In a rather curious development, it has been revealed that the computer of conspiracy theorist Max Spiers was ‘wiped’ by authorities following his mysterious death. The revelation reportedly came during a pre-inquest hearing held in his native England as part of a slowly unfolding investigation into the researcher’s sudden passing while visiting Poland in July of 2016. Spiers’ surprise demise left many wondering if something nefarious had occurred as he was said to have vomited a considerable amount of ‘black liquid’ prior to his death and had also allegedly texted his mother claiming to be in trouble.
And now new details about the case have emerged which raise even more questions about the nature of his passing. At the hearing aimed at reviewing the case prior to an official government inquest into Spiers’ death, an attorney for his mother and, ostensibly, his estate said that the contents of his computer had been erased by Polish authorities. Additionally, something was done to the SIM card of his cell phone which seemingly led to information contained on the device to vanish as well.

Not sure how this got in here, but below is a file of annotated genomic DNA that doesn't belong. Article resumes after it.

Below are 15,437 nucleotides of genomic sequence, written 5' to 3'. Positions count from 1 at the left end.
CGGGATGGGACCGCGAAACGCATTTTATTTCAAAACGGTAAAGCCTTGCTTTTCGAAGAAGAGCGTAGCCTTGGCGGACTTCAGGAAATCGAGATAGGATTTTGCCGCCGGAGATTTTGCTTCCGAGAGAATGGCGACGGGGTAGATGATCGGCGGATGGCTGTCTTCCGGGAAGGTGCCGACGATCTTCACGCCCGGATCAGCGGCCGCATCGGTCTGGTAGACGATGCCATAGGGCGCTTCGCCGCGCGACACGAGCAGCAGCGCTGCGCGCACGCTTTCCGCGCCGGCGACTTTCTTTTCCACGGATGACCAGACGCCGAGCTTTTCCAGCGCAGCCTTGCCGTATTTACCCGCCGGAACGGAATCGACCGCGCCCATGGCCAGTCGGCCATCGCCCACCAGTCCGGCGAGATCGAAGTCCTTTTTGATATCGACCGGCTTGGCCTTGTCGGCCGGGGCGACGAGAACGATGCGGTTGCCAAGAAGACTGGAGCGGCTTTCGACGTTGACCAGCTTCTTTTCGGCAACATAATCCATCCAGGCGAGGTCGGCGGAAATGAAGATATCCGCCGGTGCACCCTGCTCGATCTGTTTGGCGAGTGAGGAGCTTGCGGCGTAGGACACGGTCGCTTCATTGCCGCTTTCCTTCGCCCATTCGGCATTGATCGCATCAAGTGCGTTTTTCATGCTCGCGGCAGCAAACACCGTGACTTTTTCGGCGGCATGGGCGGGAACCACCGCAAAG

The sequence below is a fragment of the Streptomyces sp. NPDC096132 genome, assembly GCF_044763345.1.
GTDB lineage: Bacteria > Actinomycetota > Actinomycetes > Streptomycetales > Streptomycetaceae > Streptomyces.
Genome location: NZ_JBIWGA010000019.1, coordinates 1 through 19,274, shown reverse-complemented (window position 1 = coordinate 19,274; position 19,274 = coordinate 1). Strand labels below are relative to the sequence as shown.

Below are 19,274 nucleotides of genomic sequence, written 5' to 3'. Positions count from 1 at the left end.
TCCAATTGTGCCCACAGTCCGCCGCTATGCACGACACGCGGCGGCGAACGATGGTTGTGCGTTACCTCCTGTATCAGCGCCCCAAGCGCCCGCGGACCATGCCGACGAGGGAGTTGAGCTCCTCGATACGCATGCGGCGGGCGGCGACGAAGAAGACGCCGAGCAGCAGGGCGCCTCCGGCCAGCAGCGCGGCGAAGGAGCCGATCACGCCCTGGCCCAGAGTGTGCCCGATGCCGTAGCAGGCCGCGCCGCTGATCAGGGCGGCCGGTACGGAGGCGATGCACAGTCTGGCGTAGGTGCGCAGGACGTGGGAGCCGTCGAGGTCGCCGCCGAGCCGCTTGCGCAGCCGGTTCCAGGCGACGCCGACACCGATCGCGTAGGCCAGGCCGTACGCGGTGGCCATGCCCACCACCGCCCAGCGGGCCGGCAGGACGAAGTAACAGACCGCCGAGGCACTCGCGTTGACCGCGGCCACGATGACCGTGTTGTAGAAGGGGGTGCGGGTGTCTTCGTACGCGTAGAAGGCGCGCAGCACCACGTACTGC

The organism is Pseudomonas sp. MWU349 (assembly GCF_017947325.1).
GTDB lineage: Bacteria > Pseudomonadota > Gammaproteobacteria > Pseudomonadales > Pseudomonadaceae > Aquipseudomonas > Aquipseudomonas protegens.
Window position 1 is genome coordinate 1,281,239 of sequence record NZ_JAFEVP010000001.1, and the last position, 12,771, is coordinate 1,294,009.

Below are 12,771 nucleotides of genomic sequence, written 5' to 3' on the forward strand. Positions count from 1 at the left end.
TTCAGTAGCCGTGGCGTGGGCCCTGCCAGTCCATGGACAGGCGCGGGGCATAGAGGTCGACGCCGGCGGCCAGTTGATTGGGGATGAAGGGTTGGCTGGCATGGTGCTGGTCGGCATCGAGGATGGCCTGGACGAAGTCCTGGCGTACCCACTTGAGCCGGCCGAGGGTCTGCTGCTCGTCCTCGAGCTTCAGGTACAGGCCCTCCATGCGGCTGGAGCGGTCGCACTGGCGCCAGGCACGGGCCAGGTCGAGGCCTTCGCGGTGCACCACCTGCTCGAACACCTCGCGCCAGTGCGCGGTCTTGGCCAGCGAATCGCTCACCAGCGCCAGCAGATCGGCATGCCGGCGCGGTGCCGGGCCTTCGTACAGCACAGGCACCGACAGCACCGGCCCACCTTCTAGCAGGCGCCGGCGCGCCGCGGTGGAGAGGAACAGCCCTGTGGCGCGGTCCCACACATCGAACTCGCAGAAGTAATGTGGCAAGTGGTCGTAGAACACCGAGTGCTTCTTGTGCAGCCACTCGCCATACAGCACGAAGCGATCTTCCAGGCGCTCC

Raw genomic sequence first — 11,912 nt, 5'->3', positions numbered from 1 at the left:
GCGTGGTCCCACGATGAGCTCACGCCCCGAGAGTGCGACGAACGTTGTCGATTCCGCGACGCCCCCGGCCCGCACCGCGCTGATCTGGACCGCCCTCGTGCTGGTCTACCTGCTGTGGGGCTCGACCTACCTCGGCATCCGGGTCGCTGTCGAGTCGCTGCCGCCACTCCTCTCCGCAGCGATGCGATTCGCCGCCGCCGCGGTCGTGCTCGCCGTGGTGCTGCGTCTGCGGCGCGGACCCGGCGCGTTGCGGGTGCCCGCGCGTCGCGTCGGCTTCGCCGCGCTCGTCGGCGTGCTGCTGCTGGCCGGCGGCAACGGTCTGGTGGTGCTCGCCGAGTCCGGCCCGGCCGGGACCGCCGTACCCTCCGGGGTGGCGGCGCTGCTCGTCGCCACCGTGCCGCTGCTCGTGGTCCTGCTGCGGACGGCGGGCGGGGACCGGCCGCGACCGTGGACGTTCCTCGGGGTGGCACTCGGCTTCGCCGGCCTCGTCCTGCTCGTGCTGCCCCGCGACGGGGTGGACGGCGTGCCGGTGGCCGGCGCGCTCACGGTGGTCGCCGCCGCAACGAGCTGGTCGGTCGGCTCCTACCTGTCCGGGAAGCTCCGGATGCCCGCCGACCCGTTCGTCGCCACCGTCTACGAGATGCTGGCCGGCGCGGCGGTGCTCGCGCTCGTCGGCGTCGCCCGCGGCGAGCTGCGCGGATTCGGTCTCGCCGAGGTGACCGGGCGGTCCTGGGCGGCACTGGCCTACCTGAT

These eyebrow-raising actions as well as conflicting stories coming from emergency personnel have further fueled speculation that Spiers’ death was not due to natural causes, as determined by Polish authorities, but rather something far more sinister. Bolstering that concern is an additional report which states that the police officers in charge of the case are “facing disciplinary action” for an unspecified mishandling of the investigation.
Compounding the confusion surrounding Spiers demise is that hundreds of pages of official reports and evidence on the matter are written in Polish. Fortunately a good portion of that material is set to be translated for the official inquest. That said, it will likely be a while before we get any answers as the hearing is not scheduled to take place until early January of 2019. And, considering how things have unfolded so far, one should not be surprised if new insights at the hearing next year only serve to deepen the mystery of Spiers’ death rather than solve the case once and for all.